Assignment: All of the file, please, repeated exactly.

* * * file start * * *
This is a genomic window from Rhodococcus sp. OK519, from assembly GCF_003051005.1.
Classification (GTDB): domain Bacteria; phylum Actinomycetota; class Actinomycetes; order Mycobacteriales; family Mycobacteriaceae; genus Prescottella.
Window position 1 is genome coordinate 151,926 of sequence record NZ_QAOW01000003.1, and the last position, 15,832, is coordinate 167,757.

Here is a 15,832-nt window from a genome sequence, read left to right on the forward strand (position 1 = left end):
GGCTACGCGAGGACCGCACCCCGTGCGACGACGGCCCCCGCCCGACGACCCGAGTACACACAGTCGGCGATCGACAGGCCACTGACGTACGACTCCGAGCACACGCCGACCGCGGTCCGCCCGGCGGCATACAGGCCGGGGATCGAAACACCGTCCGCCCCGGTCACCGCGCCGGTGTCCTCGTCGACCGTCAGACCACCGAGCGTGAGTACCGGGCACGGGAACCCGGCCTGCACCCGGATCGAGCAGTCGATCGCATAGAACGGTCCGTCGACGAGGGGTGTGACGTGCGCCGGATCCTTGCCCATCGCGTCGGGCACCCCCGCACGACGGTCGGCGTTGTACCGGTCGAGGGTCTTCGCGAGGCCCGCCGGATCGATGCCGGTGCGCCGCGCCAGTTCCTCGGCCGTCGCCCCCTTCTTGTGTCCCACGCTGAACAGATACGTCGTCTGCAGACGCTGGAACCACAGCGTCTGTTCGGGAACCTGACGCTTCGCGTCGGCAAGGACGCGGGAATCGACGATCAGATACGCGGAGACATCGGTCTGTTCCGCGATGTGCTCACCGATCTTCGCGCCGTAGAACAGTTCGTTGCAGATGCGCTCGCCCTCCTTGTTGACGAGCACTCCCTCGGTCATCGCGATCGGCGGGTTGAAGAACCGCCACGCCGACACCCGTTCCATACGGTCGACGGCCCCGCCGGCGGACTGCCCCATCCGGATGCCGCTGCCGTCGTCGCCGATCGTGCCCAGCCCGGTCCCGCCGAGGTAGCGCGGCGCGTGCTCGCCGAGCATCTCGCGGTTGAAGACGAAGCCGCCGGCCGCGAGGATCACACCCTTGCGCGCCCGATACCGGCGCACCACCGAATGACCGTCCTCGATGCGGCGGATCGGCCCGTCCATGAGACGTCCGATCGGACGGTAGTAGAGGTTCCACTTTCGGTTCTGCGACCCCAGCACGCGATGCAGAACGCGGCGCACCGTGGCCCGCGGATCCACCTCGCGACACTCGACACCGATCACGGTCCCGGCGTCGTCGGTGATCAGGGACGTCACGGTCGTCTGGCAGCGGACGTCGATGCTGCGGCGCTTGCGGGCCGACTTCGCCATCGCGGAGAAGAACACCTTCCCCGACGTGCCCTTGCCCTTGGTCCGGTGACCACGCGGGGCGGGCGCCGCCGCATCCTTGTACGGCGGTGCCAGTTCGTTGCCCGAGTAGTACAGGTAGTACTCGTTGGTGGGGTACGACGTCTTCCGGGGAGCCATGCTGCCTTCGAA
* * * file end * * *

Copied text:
This is a genomic window from Rhodococcus sp. OK519, from assembly GCF_003051005.1.
Classification (GTDB): domain Bacteria; phylum Actinomycetota; class Actinomycetes; order Mycobacteriales; family Mycobacteriaceae; genus Prescottella.
Window position 1 is genome coordinate 151,926 of sequence record NZ_QAOW01000003.1, and the last position, 15,832, is coordinate 167,757.

Here is a 15,832-nt window from a genome sequence, read left to right on the forward strand (position 1 = left end):
GGCTACGCGAGGACCGCACCCCGTGCGACGACGGCCCCCGCCCGACGACCCGAGTACACACAGTCGGCGATCGACAGGCCACTGACGTACGACTCCGAGCACACGCCGACCGCGGTCCGCCCGGCGGCATACAGGCCGGGGATCGAAACACCGTCCGCCCCGGTCACCGCGCCGGTGTCCTCGTCGACCGTCAGACCACCGAGCGTGAGTACCGGGCACGGGAACCCGGCCTGCACCCGGATCGAGCAGTCGATCGCATAGAACGGTCCGTCGACGAGGGGTGTGACGTGCGCCGGATCCTTGCCCATCGCGTCGGGCACCCCCGCACGACGGTCGGCGTTGTACCGGTCGAGGGTCTTCGCGAGGCCCGCCGGATCGATGCCGGTGCGCCGCGCCAGTTCCTCGGCCGTCGCCCCCTTCTTGTGTCCCACGCTGAACAGATACGTCGTCTGCAGACGCTGGAACCACAGCGTCTGTTCGGGAACCTGACGCTTCGCGTCGGCAAGGACGCGGGAATCGACGATCAGATACGCGGAGACATCGGTCTGTTCCGCGATGTGCTCACCGATCTTCGCGCCGTAGAACAGTTCGTTGCAGATGCGCTCGCCCTCCTTGTTGACGAGCACTCCCTCGGTCATCGCGATCGGCGGGTTGAAGAACCGCCACGCCGACACCCGTTCCATACGGTCGACGGCCCCGCCGGCGGACTGCCCCATCCGGATGCCGCTGCCGTCGTCGCCGATCGTGCCCAGCCCGGTCCCGCCGAGGTAGCGCGGCGCGTGCTCGCCGAGCATCTCGCGGTTGAAGACGAAGCCGCCGGCCGCGAGGATCACACCCTTGCGCGCCCGATACCGGCGCACCACCGAATGACCGTCCTCGATGCGGCGGATCGGCCCGTCCATGAGACGTCCGATCGGACGGTAGTAGAGGTTCCACTTTCGGTTCTGCGACCCCAGCACGCGATGCAGAACGCGGCGCACCGTGGCCCGCGGATCCACCTCGCGACACTCGACACCGATCACGGTCCCGGCGTCGTCGGTGATCAGGGACGTCACGGTCGTCTGGCAGCGGACGTCGATGCTGCGGCGCTTGCGGGCCGACTTCGCCATCGCGGAGAAGAACACCTTCCCCGACGTGCCCTTGCCCTTGGTCCGGTGACCACGCGGGGCGGGCGCCGCCGCATCCTTGTACGGCGGTGCCAGTTCGTTGCCCGAGTAGTACAGGTAGTACTCGTTGGTGGGGTACGACGTCTTCCGGGGAGCCATGCTGCCTTCGAA